The three pyramids serve as repeated elements and patterns, one decreasing in size compared to the others. The work is based on incorporating ceramics into unusual architectural contexts and creating biomorphic shapes that, while abstract, evoke vivid forms such as growing organisms.
Their straightforward design contrasts with the spiritual significance of the pyramids, which glorifies life after death. They are meant to be used as simple decorative geometric shapes. The inside surfaces of the wooden pyramids act as mirrors for the sculpture displayed on only one of the arms. They are designed to give the impression of deception because they are flat surfaces resembling mirrors but do not provide reflection. These add another dimension to the story by acting as a magnifying glass for specific patterns in the sculpture, just as a mirror never reflects its entire surroundings.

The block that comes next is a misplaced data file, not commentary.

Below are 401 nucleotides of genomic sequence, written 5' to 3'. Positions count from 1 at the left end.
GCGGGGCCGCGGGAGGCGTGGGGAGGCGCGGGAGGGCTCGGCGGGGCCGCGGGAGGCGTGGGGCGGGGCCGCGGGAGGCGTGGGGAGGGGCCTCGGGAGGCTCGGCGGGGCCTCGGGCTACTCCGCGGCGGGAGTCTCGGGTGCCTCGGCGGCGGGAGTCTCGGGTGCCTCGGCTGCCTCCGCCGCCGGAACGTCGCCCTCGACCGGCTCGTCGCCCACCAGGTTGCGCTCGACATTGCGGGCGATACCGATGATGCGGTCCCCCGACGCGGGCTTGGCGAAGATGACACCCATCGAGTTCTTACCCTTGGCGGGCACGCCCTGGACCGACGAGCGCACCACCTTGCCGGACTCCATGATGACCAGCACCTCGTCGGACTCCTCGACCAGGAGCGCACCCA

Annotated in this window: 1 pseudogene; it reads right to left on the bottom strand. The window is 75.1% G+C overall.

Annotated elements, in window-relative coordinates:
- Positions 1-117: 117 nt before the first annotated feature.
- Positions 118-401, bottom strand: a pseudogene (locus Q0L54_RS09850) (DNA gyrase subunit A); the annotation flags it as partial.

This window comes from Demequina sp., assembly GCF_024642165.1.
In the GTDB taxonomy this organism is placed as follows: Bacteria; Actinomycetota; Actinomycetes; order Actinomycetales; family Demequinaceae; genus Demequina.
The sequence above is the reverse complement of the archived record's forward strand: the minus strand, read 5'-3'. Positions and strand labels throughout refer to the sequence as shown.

The ceramics are made as authentic marks of action; they are purely abstract but evoke lichens and fungus that grow uncontrollably on various surfaces, thus their biomorphic shapes. Despite their atypical appearance, they convey a sense of continuity, fragility, and intimacy. The spheres inside the pyramids – an addition of turning clay, a soft material, into a solid imperfect shape – promote the notions of infinity and mobility. The way they are suspended from the pyramids with delicate clear thread adds a performative quality. They serve as a performance, highlighting the theatrical element of the sculptures. The spheres can be put into motion to provide the false appearance of limitless movement in a space-constrained by the wooden framework, in contrast to the work’s immutability.
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